In contrast to preceding commentators on the Brahma Sūtra, Rāmānuja’s version of Vedānta is explicitly theistic. Brahman as Ātman (the Highest Self of all) is the union of two Deities: Vishnu, or Nārāyaṇa, and His Consort Śrī, or Lakṣmī. (In Hinduism, Vishnu is the God who upholds and preserves all things, while Lakṣmī is the Goddess of prosperity.) The unity of both the father (Vishnu) and mother (Lakṣmī) element in Brahman is essential to Rāmānuja. It is a consequence of the view that Brahman is ubhayaliṅgam, or having both sexes: this accounts for Brahman’s creative potency. According to Rāmānuja, Brahman (considered as the Ātman) is antagonistic to all evil lacks all faults (pāpam, heya, mala or doṣa), and is comprised of innumerable auspicious qualities (kalyāṇaguṇa ): these auspicious qualities are both moral and aesthetic.
The highest Self (Ātman) stands to all other persons as their parent, on Rāmānuja’s account. However, Rāmānuja, like many Vedāntins, does not subscribe to the Medieval Christian doctrine of creation ex nihilo: Brahman does not create individual persons, or basic, non-relational qualities for that matter, for these are eternal features of its Body. Brahman does engage in a form of creation, which consists in granting individual persons the fruits of their desires (whatever they are). The result of this dispensation is the organization of the elements comprising Brahman’s body into the cosmos.
On Rāmānuja’s account, our greatest good consists of being ever aware of our true nature (as modes of Brahman) and of being aware of the nature of Brahman. When all impediments to this awareness are removed, the individual attains moḳsa (liberation). Knowledge of Brahman consists in liberation, for Rāmānuja, mainly because of the character of Brahman. He writes:
Entities other than Brahman can be objects of such cognitions of the nature of joy only to a finite extent and for a limited duration. But Brahman is such that cognizing of him is an infinite and abiding joy. It is for this reason that the śruti says, `Brahman is bliss’ Since the form of cognition as joy is determined by its object, Brahman itself is a joy.
Rāmānuja is explicit in holding that theoretical knowledge of Brahman’s nature will not suffice to procure liberation. Our embodied state places psychological constraints upon us that must be nullified. The remedy to be employed, for Rāmānuja, is what he calls, after the Bhagavad Gītā, bhakti yoga, or the discipline of devotion or worship. This type of yoga is comprised of two essential elements: (a) an attendance to one’s duties with a deontological sense that they are the things that ought to be done for their own sake, and not for their consequences (also known as karma yoga), and (b) the constant worship of Brahman, particularly in the form of offering all of the fruits of one’s labor to Brahman. These features of bhakti yoga serve two complementary purposes. First, they counteract past undesirable actions (karmas) whose residual effects impede a full appreciation of reality. Secondly, they inculcate subservience before Brahman. This is valuable for Rāmānuja, for service to God, on his account, is constitutive of an unbroken appreciation of Brahman’s nature.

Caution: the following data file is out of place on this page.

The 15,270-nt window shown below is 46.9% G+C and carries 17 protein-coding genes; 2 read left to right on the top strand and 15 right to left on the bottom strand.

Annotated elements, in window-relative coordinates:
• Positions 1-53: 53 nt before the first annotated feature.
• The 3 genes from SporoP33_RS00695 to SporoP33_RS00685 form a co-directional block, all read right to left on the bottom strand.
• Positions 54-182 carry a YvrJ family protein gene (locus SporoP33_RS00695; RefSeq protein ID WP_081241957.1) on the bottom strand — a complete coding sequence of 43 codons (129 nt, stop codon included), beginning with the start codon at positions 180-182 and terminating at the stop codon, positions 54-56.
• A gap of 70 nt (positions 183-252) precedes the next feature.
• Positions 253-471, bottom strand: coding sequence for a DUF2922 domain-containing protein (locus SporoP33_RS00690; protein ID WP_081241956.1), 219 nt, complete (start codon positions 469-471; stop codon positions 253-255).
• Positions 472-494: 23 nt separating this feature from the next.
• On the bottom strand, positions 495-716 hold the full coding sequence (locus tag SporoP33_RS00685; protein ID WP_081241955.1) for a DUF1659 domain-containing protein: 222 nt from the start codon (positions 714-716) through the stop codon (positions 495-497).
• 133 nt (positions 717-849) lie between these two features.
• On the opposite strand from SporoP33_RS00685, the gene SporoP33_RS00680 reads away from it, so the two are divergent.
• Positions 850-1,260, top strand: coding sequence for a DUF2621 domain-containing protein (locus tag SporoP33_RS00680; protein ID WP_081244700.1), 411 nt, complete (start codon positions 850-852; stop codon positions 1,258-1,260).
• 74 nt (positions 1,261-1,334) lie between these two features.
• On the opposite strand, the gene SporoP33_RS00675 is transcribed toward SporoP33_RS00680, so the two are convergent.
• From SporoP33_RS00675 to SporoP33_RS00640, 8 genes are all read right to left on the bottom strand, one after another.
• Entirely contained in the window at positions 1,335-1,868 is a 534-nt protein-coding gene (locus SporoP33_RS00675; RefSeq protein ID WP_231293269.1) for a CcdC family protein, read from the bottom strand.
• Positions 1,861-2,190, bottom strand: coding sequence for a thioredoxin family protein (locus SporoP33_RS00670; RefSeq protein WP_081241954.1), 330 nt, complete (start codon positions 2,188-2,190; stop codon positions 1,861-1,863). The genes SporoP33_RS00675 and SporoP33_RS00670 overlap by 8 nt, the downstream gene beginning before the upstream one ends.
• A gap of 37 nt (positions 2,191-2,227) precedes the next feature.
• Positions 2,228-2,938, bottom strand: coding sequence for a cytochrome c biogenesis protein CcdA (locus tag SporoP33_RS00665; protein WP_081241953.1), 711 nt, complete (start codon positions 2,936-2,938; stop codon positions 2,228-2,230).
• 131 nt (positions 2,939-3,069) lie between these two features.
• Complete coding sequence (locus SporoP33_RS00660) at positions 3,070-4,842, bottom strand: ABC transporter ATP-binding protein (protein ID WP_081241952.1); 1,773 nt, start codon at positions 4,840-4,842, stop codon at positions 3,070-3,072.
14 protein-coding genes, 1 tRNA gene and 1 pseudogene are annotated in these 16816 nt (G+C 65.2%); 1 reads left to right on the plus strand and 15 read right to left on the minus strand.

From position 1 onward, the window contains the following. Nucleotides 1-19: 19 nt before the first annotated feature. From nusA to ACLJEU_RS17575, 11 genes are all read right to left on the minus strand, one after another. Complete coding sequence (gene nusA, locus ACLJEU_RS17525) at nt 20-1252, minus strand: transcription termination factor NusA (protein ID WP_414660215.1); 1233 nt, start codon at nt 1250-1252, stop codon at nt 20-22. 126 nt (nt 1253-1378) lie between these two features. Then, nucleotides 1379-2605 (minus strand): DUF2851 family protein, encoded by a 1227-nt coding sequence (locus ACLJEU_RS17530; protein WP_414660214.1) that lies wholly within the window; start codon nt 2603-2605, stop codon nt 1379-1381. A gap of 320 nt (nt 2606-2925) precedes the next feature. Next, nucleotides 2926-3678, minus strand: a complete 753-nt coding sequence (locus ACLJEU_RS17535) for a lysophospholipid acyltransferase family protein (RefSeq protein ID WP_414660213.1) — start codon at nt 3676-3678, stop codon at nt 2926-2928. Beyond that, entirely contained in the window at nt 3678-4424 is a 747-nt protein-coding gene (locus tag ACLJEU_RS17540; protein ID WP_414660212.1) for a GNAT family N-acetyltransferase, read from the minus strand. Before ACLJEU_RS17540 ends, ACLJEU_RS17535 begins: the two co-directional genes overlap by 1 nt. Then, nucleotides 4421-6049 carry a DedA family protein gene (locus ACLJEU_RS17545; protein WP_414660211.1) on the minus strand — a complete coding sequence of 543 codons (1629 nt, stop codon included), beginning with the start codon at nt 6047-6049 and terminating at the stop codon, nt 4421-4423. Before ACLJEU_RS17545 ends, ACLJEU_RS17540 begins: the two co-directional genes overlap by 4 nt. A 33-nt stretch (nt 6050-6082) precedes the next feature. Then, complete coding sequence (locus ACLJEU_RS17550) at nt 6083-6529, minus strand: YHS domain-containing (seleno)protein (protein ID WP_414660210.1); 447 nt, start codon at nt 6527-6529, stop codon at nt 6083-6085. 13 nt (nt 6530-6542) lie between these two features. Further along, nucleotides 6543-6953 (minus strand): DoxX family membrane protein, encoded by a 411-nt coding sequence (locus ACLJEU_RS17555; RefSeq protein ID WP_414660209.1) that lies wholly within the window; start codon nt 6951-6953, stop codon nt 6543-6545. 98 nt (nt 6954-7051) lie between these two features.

Epistemic concerns figure centrally in Rāmānuja’s arguments, and his diagnosis of the state of bondage (saṃsāra ), or non-liberation. Like many Indian philosophers, Rāmānuja holds that liberation comes about by the cessation of nescience. However, unlike many of his contemporaries, Rāmānuja does not believe that reason is an independent means of knowledge, capable of dispelling ignorance.
Rāmānuja holds a position that is similar to naïve empiricism. According to naïve empiricism, the only knowledge that one can have is the knowledge that one has gained by one’s own experience. Rāmānuja’s view is like naïve empiricism, in so far as his intentional account of the nature of all epistemic states (dharmabhūtajñāna) leads him to the view that all genuine or first-rate knowledge (jñāna) consists in a perceptual relationship between a knower and an object of knowledge-knowledge de re and not between a believer and a sentence or proposition-knowledge de dicto. Unlike some proponents of naïve empiricism, Rāmānuja does not think that it suffices to intermittently have an acquaintance with objects of knowledge. Knowledge (jñāna) only occurs when there is a direct perception of an object. Unlike proper empiricists, Rāmānuja does not restrict knowledge to that which can be gathered from the senses. The individual self (jīva) on Rāmānuja’s account is also capable of having a direct vision of transcendent entities, like Brahman. Yet, the character of the epistemic state in which one is acquainted with Brahman is a type of perception for Rāmānuja.